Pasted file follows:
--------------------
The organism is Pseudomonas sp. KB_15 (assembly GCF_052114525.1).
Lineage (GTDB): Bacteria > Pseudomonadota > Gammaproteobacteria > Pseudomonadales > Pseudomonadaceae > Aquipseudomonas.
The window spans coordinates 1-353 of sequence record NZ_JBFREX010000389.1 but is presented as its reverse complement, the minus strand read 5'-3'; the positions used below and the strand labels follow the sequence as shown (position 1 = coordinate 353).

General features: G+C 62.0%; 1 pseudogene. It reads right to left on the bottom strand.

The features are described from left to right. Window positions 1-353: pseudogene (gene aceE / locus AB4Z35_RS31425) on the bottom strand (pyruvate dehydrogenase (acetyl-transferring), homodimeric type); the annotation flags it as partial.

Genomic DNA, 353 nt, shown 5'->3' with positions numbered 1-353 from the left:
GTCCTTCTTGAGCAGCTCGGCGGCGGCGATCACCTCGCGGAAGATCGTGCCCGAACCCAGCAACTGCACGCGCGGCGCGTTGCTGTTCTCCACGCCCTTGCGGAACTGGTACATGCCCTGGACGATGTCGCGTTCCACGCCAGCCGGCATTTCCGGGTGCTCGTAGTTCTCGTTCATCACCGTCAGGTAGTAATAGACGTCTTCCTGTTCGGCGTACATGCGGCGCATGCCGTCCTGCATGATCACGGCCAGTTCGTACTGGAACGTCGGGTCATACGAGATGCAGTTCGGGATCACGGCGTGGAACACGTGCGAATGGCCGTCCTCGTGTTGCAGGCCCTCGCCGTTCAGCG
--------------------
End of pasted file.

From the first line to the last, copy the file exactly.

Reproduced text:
The organism is Pseudomonas sp. KB_15 (assembly GCF_052114525.1).
Lineage (GTDB): Bacteria > Pseudomonadota > Gammaproteobacteria > Pseudomonadales > Pseudomonadaceae > Aquipseudomonas.
The window spans coordinates 1-353 of sequence record NZ_JBFREX010000389.1 but is presented as its reverse complement, the minus strand read 5'-3'; the positions used below and the strand labels follow the sequence as shown (position 1 = coordinate 353).

General features: G+C 62.0%; 1 pseudogene. It reads right to left on the bottom strand.

The features are described from left to right. Window positions 1-353: pseudogene (gene aceE / locus AB4Z35_RS31425) on the bottom strand (pyruvate dehydrogenase (acetyl-transferring), homodimeric type); the annotation flags it as partial.

Genomic DNA, 353 nt, shown 5'->3' with positions numbered 1-353 from the left:
GTCCTTCTTGAGCAGCTCGGCGGCGGCGATCACCTCGCGGAAGATCGTGCCCGAACCCAGCAACTGCACGCGCGGCGCGTTGCTGTTCTCCACGCCCTTGCGGAACTGGTACATGCCCTGGACGATGTCGCGTTCCACGCCAGCCGGCATTTCCGGGTGCTCGTAGTTCTCGTTCATCACCGTCAGGTAGTAATAGACGTCTTCCTGTTCGGCGTACATGCGGCGCATGCCGTCCTGCATGATCACGGCCAGTTCGTACTGGAACGTCGGGTCATACGAGATGCAGTTCGGGATCACGGCGTGGAACACGTGCGAATGGCCGTCCTCGTGTTGCAGGCCCTCGCCGTTCAGCG